Ford Takes Billion-Dollar Hit After Failed EV Push

( – American motor giant Ford has announced delays to the planned production of electric vehicles (EV), opting instead to focus on hybrid engine models after experiencing painful losses in the first quarter of 2024. Ford’s EV section, known as Blue Oval, posted a loss of $1.3 billion for the January – March period of this year, twice the losses incurred in the first quarter of 2023. While the EV arm of Ford took approximately $100 million of revenue, its outlay for each car was too high to be able to turn a profit, with the company reporting a $130,000 loss for each EV sold.

Ford officials blamed the company’s economic misfortune on market conditions, with increasing competition in the electric and hybrid vehicle sector. Some business experts have also pointed to a lack of demand for such vehicles, despite a push from the White House to pivot the country away from traditional internal combustion engines. President Biden signed an executive order in 2021 in which he agreed to a target of half of new vehicles to be so-called “zero emission” types by 2030, although the order is nonbinding.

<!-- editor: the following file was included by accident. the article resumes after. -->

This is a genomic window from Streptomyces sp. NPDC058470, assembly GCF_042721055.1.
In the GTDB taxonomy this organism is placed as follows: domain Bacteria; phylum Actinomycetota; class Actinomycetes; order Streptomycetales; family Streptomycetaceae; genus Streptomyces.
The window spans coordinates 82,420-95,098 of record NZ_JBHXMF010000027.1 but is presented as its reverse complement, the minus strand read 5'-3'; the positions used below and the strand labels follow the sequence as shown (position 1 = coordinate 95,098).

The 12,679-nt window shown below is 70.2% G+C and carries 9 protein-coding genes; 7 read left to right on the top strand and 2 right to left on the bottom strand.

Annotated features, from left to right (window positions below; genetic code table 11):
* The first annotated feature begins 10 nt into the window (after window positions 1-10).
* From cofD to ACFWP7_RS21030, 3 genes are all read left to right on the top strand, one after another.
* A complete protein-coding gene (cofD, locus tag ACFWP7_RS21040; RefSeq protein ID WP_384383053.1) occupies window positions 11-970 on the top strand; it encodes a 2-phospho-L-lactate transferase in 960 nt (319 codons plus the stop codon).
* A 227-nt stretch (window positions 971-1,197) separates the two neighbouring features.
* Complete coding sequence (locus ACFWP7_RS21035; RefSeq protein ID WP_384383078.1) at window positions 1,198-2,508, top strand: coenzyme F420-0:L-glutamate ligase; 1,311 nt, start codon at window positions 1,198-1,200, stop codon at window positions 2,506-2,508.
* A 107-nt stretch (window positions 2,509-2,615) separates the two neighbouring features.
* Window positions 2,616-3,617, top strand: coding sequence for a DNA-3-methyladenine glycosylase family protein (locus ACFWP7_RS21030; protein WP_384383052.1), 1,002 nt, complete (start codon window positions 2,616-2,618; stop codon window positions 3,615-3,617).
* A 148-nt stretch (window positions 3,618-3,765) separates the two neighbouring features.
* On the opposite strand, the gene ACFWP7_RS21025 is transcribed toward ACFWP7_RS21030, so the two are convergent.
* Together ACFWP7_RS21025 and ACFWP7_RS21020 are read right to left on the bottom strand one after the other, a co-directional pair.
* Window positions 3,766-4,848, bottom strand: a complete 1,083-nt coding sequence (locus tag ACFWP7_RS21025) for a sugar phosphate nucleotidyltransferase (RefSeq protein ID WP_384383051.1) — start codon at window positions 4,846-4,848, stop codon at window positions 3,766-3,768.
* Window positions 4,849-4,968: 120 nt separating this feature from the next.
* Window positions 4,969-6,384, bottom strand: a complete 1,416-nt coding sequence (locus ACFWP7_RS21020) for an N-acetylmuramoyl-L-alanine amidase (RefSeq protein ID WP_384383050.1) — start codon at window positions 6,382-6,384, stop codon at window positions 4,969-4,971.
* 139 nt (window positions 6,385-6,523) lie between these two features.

Ford is not alone in its EV-related difficulties, with rival Tesla’s adjusted revenue dropping by almost half in the first quarter of this year. Some automakers, however, have found a little more success, with General Motors reporting that it is on track to make some profit in its EV section in the second half of the year.

While Ford currently estimates that it will lose a total of $5 billion from its electric division by the end of the year, top figures in the business have tried to maintain a positive angle. CEO Jim Farley told investors that Ford would be making significant changes to its EV division and that he still believed that the next generation of Ford EVs would prove to be profitable, with the company aiming to have each EV sale able to cover the costs of its manufacture and turn a profit, instead of the sale price effectively being used up in covering the costs of research and development.

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